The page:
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What style of trading to use?

Trading Style
Written by David

Your trading style depends on your personality, the time you have to trade and your knowledge on the market. So this is really dependent on the individual and his personality to a large extent and there is no right or wrong answer. I also think there’s a lot of work we could do to improve strategies that fit each of us individually.

However, if you are just looking for an example; one experienced spread better shared us his thoughts on his personal trading -:

I guess I would describe my style as opportunistic. “Get in, grab it, get out; don’t still be there when the roof falls in.”

Being OUT of the market, in cash, is the safest place to be – so I don’t hang onto a non-performing position with fingers crossed waiting and hoping for a position to come good.

I sift quickly through company charts, looking for any that show a convincing and ongoing uptrend or downtrend, and I use spreadbets to take a position in them, in the direction they are going. I find ongoing downward patterns far more reliable than upward ones, so most of my best gains come from downbets.

I don’t try capturing the entire upward or downward run, nor do I try getting in before a run starts. I am happy to capture the middle third of an established run. If momentum slows and the price chart begins to get twitchy, I get out and go find something else.

I maintain a watchlist for what appear to be the best upward contenders and another for downward ones. Some of them are best traded when the market as a whole is moving strongly the same way – such as now for downbets. I have around thirty bets in place this week, of which about 27 are downbets. In another week or month that mix might reverse or I might temporarily hold no positions at all with my portfolio 100% in cash ready for future opportunities, or because I want a few days/weeks holiday. I hold most positions for weeks, some for months, none for a year, some for a few days or less than a day, some for a few hours, and occasionally for just a few minutes. The most positions I hold at a time is 30-35, more often it’s around a dozen, sometimes just 2 or 3, sometimes none.

At 7am each day (in my Nov-Dec-Jan-Feb period) and on occasional mornings the rest of the year, I skim through the business news headlines, looking for whatever might impact the stock price of a particular company or sector, and I might aggressively trade something in the first hour of that trading day and then log off for the day. I get more satisfaction from closing and banking the gain (or quickly banking the smallest possible loss on those i get wrong) and walking away, than from constantly watching screens or constantly fretting over what my positions are doing. The positions I leave open when I’m not watching are ones in which my stake has been calculated to tolerate a worst-case scenario; and because I use spreadbets I can utilise the facilty known as a trailing stoploss – in which my designated safety net travels with the stock price when moving in my favour, but stays put and shuts out that position if/when the price turns against me. I appreciate that some countries do not allow spreadbets on stocks and indices, but here in the UK they are quite widely used in preference to actually buying stock.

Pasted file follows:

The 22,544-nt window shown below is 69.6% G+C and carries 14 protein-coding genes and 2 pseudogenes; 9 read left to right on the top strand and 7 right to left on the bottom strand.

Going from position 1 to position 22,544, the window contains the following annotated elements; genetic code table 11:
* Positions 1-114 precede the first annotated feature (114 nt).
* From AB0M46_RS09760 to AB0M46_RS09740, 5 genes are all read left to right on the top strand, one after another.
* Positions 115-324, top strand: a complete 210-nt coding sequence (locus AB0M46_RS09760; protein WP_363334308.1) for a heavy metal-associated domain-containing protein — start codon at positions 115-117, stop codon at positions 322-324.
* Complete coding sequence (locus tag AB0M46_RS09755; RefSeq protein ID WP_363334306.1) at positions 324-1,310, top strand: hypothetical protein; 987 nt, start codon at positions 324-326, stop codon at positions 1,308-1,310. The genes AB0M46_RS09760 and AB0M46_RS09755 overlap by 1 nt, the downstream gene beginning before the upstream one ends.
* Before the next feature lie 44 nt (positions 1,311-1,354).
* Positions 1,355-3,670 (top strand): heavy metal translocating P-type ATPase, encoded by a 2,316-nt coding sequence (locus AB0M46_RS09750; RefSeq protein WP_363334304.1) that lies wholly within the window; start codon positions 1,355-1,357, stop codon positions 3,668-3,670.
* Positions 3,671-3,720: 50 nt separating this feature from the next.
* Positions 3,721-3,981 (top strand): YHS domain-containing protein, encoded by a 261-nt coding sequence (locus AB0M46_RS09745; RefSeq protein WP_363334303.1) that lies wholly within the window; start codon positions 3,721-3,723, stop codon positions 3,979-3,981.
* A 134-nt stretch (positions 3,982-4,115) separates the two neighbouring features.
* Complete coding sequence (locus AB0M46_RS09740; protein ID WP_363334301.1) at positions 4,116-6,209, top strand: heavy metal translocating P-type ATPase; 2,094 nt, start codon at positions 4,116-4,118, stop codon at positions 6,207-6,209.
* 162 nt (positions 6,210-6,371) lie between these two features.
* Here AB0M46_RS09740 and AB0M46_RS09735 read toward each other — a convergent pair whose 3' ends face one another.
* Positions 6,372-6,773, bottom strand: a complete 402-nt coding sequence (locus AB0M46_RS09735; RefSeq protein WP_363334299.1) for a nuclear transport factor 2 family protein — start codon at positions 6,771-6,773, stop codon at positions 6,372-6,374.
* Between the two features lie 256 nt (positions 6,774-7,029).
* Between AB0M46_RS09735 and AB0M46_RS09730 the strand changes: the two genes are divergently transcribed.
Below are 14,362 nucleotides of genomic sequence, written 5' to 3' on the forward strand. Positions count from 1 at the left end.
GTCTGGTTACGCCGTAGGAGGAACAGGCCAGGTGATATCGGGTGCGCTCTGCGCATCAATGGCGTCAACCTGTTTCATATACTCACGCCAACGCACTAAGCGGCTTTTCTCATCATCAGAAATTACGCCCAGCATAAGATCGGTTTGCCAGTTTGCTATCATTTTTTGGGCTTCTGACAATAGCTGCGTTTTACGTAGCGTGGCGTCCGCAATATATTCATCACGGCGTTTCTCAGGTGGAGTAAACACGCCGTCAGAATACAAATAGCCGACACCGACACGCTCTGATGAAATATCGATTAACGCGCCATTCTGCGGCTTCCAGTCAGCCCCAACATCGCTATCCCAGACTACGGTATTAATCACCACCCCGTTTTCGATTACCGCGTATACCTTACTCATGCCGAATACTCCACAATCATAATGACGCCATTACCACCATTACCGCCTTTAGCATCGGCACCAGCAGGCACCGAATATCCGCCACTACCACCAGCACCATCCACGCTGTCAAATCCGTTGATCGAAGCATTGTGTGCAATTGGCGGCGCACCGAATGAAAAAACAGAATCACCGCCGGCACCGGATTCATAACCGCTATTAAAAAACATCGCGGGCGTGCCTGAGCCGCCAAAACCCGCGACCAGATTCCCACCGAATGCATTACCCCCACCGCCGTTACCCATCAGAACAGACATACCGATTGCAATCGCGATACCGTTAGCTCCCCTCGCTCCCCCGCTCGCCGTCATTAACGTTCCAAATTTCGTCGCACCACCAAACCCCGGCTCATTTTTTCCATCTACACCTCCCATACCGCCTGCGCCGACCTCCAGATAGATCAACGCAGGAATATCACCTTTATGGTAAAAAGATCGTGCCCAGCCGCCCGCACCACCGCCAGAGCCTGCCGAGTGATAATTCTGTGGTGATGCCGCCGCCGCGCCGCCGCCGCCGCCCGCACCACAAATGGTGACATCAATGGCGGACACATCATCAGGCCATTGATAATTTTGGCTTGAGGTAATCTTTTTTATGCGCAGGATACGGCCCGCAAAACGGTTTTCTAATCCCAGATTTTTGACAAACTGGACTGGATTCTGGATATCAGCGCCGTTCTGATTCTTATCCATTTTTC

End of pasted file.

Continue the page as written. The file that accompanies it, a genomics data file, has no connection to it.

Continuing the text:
I don’t employ fancy indicators or sophisticated software – I merely climb aboard what’s moving and jump off when it isn’t going my way. I don’t study company accounts attempting to calculate value – I just play the price movement and keep in touch with related news that might affect it.


11am EDIT:

Basically, every 2-3 weeks, I spacebar-tap my way through Sharescope 18-month charts of stocks at about two per second, from biggest downwards, just over a thousand of them, pausing at whatever catches my eye, and popping those into a portfolio titled ‘August longs?’ or into ‘August shorts?’ (and similar portfolios per other months).

At that stage I employ no indicators. I just look for stocks whose price is sloping convincingly down or up over recent weeks/months.

I then go to one or both of those portfolios and look a little closer. I note imminent results/ts. I toggle between linear/semilog and glance at candles. I note horizontal support/resistance levels and might glance at rsi, but no other indicators.I do a few minutes research on each, and pop them into two Advfn monitor lists (shorts/longs), deleting any with a spread greater than 5%.

I casually glance at how each monitor looks every day or two, and open spreadbets on the best looking ones – generally favouring those with the tightest spread. Normally open a quarterly bet, at a small stake, with an automated trailing stop loss. If it subsequently goes far enough the wrong way it hits my stop and closes. If it goes my way and into profit I manually shift the stop loss to breakeven setting. If it keeps moving my way I increase my stake once the opening stake is in profit.

About the author


I first cut my teeth in the Square Mile in the winter of 2002. I was young, fresh-faced and straight out of university; keen but maybe a little naïve about the way the investment world really worked… A few years ago I discover a whole new world of opportunity: spread betting on the financial markets.

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